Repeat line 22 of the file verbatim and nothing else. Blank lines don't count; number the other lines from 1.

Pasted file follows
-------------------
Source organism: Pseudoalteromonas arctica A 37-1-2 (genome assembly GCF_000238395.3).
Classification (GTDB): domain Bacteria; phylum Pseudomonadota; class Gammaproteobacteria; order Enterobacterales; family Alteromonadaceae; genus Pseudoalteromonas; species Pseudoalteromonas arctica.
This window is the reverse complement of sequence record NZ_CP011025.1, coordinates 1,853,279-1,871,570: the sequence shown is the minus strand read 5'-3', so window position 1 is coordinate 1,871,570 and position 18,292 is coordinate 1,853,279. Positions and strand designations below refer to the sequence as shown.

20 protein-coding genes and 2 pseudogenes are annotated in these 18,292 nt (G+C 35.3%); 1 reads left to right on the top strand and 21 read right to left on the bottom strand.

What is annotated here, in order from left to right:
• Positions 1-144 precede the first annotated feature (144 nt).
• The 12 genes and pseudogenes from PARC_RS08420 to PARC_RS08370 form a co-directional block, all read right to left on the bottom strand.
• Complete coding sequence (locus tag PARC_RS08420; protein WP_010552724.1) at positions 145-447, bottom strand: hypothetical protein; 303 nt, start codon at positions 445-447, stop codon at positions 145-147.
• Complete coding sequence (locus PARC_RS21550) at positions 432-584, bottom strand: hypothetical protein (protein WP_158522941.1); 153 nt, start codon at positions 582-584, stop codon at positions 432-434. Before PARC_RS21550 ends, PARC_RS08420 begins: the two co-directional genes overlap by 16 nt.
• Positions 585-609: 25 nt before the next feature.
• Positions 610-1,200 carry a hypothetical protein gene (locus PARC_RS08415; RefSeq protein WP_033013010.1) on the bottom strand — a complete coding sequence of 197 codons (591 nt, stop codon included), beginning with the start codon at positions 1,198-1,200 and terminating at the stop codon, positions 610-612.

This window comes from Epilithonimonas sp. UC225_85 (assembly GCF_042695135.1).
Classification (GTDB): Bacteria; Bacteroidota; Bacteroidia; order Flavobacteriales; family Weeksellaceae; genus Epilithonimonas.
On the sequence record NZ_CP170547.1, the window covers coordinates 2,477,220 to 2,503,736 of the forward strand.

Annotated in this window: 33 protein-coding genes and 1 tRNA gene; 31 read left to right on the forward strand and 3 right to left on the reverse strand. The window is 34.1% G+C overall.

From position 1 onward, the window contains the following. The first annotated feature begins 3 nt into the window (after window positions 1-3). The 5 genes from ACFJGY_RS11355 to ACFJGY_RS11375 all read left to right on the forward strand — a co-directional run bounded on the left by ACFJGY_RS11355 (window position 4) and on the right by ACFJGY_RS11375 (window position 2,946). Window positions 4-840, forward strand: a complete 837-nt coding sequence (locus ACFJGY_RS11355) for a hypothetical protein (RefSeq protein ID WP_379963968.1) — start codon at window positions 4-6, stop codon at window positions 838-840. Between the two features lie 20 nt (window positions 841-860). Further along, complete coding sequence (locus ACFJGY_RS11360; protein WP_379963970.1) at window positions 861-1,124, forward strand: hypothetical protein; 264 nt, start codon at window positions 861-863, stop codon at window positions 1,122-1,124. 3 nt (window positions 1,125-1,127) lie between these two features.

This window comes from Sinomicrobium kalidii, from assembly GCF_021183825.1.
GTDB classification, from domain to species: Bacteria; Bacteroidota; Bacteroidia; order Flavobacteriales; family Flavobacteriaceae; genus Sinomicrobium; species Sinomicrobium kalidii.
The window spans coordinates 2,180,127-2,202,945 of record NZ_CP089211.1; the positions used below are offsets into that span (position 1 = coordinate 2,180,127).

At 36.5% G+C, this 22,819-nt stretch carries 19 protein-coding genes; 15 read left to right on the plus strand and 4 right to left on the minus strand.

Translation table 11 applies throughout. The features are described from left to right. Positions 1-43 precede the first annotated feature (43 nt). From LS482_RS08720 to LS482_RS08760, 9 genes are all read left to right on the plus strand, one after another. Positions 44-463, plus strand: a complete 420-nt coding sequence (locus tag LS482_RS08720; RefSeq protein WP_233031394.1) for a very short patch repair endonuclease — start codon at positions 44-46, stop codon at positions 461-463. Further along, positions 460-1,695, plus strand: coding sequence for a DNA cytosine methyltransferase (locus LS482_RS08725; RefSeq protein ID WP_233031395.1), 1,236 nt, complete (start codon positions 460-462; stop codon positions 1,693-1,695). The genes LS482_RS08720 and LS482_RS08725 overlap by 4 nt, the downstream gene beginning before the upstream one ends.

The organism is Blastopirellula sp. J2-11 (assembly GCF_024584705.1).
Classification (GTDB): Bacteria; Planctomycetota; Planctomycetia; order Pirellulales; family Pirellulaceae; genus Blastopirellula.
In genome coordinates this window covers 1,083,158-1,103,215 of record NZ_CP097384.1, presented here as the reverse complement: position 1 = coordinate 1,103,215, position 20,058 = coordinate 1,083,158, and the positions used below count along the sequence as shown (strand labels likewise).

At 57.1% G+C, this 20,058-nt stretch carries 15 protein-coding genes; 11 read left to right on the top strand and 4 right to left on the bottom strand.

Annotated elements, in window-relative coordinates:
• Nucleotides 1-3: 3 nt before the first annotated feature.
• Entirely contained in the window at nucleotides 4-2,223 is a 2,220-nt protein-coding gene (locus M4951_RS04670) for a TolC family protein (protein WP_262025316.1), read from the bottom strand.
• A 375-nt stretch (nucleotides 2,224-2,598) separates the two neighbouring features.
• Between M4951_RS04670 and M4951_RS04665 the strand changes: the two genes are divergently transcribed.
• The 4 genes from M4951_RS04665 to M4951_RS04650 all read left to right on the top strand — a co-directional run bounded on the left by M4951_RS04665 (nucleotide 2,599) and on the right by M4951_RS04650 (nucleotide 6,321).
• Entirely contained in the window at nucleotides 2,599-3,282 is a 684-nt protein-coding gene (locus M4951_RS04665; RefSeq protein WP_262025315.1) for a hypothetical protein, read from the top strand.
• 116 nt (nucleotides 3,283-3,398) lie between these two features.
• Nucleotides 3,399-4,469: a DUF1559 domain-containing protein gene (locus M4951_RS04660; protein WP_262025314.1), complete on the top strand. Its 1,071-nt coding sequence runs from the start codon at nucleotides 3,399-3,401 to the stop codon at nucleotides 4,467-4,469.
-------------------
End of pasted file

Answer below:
The organism is Blastopirellula sp. J2-11 (assembly GCF_024584705.1).